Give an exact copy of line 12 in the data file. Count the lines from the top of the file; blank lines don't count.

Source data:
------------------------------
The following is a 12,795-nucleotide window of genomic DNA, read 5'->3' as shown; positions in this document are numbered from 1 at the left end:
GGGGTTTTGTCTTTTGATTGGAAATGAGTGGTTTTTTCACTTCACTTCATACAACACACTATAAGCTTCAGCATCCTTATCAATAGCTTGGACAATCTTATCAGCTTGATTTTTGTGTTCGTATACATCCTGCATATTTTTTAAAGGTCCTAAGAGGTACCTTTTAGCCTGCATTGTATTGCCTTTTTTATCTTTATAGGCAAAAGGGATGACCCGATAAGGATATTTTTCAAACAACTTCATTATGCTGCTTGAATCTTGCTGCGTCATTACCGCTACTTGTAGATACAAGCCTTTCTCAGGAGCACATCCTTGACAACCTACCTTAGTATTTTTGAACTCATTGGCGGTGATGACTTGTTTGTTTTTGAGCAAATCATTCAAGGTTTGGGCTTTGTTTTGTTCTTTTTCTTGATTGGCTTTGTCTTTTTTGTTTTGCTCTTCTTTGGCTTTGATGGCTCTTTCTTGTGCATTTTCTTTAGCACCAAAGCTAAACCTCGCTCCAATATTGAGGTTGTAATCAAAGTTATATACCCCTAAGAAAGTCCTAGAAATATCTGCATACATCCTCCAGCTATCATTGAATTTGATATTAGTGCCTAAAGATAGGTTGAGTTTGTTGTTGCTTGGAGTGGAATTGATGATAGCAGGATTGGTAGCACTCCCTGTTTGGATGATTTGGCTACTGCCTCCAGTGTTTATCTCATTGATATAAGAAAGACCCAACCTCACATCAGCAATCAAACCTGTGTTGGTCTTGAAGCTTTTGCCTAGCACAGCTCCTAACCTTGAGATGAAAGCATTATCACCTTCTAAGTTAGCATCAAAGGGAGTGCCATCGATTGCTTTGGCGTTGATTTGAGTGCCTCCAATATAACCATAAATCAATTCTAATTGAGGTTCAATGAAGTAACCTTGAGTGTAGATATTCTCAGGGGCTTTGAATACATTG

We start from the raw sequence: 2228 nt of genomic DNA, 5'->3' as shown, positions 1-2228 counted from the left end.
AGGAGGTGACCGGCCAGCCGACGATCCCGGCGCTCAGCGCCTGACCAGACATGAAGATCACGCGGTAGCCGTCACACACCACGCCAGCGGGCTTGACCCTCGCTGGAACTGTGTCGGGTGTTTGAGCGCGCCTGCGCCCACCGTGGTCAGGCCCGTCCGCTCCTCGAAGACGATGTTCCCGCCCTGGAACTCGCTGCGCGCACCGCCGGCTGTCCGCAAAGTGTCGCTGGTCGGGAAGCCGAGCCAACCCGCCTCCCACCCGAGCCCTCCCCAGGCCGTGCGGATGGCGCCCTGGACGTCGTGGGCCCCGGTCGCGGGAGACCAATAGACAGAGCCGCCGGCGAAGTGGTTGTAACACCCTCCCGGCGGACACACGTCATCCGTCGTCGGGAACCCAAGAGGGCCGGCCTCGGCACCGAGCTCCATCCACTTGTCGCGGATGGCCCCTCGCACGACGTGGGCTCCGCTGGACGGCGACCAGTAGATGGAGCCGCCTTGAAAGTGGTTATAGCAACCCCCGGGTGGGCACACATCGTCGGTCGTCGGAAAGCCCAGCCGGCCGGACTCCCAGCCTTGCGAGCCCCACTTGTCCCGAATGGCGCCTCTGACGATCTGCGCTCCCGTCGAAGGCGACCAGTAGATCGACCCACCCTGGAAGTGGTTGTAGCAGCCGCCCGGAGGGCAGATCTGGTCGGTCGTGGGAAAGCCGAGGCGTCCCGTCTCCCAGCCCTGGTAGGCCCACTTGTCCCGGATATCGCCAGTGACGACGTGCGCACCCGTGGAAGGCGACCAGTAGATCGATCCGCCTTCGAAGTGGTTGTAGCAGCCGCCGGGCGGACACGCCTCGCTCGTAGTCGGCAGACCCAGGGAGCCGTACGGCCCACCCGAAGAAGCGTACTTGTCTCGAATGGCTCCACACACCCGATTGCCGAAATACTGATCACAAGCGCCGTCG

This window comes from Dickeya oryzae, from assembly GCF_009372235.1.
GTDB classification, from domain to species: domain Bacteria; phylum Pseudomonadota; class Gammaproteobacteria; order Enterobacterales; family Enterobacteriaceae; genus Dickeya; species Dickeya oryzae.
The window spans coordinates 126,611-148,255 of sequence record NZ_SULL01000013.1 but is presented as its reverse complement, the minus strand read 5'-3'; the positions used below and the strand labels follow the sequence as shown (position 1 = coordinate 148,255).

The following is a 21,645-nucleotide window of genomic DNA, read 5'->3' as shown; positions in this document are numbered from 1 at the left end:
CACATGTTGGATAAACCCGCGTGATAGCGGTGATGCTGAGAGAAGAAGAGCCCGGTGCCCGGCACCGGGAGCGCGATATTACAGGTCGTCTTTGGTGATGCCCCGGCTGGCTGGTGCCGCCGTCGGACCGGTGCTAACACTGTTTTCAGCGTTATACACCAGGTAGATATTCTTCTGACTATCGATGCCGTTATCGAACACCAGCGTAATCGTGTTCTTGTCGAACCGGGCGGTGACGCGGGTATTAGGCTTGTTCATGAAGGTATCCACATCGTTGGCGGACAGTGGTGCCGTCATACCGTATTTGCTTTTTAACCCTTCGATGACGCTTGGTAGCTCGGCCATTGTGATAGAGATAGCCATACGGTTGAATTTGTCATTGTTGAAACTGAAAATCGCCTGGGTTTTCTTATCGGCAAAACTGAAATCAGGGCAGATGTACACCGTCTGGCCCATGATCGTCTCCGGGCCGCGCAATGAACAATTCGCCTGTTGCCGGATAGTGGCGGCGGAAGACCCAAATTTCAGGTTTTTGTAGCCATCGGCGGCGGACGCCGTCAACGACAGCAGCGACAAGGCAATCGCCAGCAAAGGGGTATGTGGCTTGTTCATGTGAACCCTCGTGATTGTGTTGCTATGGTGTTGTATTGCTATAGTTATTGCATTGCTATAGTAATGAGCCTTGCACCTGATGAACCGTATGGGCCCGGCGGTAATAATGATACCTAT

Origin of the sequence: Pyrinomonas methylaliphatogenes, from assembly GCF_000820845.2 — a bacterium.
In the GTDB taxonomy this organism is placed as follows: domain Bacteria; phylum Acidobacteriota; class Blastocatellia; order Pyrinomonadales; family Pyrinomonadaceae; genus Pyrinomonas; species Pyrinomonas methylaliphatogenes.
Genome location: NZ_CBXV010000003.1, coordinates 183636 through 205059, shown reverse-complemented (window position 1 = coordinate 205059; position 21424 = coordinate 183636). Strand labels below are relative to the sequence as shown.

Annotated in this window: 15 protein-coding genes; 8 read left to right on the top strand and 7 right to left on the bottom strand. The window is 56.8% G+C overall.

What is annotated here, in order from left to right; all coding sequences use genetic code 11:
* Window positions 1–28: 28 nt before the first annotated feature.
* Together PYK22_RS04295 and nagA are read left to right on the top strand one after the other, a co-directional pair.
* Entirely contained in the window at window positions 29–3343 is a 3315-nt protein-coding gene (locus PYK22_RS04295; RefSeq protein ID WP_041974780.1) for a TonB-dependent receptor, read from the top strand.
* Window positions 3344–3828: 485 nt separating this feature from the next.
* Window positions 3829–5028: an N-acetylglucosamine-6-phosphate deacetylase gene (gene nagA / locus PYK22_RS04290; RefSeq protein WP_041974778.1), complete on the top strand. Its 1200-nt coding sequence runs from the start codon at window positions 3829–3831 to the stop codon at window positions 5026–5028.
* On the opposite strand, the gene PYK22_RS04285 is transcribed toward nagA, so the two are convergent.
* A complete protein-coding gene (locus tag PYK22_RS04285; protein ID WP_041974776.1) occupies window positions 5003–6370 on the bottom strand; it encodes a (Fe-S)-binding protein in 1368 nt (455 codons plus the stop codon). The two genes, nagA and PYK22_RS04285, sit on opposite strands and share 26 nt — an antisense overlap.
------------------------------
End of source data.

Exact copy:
Genome location: NZ_CBXV010000003.1, coordinates 183636 through 205059, shown reverse-complemented (window position 1 = coordinate 205059; position 21424 = coordinate 183636). Strand labels below are relative to the sequence as shown.